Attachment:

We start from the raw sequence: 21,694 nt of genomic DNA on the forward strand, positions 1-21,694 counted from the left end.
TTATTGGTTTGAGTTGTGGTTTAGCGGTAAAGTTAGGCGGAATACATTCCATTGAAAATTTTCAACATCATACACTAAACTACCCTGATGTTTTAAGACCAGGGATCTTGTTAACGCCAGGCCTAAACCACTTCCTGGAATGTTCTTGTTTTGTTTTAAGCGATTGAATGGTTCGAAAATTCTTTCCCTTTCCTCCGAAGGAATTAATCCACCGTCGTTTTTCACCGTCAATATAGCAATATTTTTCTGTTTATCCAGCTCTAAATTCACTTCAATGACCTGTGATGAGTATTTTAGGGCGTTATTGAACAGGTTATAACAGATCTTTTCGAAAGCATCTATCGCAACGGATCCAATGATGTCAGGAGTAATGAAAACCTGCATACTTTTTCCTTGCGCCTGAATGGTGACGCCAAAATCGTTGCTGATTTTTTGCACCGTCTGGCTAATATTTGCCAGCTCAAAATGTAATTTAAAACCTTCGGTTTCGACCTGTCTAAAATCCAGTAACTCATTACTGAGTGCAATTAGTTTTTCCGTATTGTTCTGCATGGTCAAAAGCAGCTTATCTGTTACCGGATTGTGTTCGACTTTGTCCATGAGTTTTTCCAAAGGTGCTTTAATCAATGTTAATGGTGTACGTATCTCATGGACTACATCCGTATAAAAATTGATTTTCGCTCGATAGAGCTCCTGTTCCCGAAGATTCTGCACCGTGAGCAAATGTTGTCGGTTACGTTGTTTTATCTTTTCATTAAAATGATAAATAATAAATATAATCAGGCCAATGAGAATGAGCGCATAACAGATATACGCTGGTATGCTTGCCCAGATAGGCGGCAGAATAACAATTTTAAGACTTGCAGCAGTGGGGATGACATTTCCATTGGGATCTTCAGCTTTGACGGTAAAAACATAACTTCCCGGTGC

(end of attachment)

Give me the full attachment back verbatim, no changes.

We start from the raw sequence: 21,694 nt of genomic DNA on the forward strand, positions 1-21,694 counted from the left end.
TTATTGGTTTGAGTTGTGGTTTAGCGGTAAAGTTAGGCGGAATACATTCCATTGAAAATTTTCAACATCATACACTAAACTACCCTGATGTTTTAAGACCAGGGATCTTGTTAACGCCAGGCCTAAACCACTTCCTGGAATGTTCTTGTTTTGTTTTAAGCGATTGAATGGTTCGAAAATTCTTTCCCTTTCCTCCGAAGGAATTAATCCACCGTCGTTTTTCACCGTCAATATAGCAATATTTTTCTGTTTATCCAGCTCTAAATTCACTTCAATGACCTGTGATGAGTATTTTAGGGCGTTATTGAACAGGTTATAACAGATCTTTTCGAAAGCATCTATCGCAACGGATCCAATGATGTCAGGAGTAATGAAAACCTGCATACTTTTTCCTTGCGCCTGAATGGTGACGCCAAAATCGTTGCTGATTTTTTGCACCGTCTGGCTAATATTTGCCAGCTCAAAATGTAATTTAAAACCTTCGGTTTCGACCTGTCTAAAATCCAGTAACTCATTACTGAGTGCAATTAGTTTTTCCGTATTGTTCTGCATGGTCAAAAGCAGCTTATCTGTTACCGGATTGTGTTCGACTTTGTCCATGAGTTTTTCCAAAGGTGCTTTAATCAATGTTAATGGTGTACGTATCTCATGGACTACATCCGTATAAAAATTGATTTTCGCTCGATAGAGCTCCTGTTCCCGAAGATTCTGCACCGTGAGCAAATGTTGTCGGTTACGTTGTTTTATCTTTTCATTAAAATGATAAATAATAAATATAATCAGGCCAATGAGAATGAGCGCATAACAGATATACGCTGGTATGCTTGCCCAGATAGGCGGCAGAATAACAATTTTAAGACTTGCAGCAGTGGGGATGACATTTCCATTGGGATCTTCAGCTTTGACGGTAAAAACATAACTTCCCGGTGC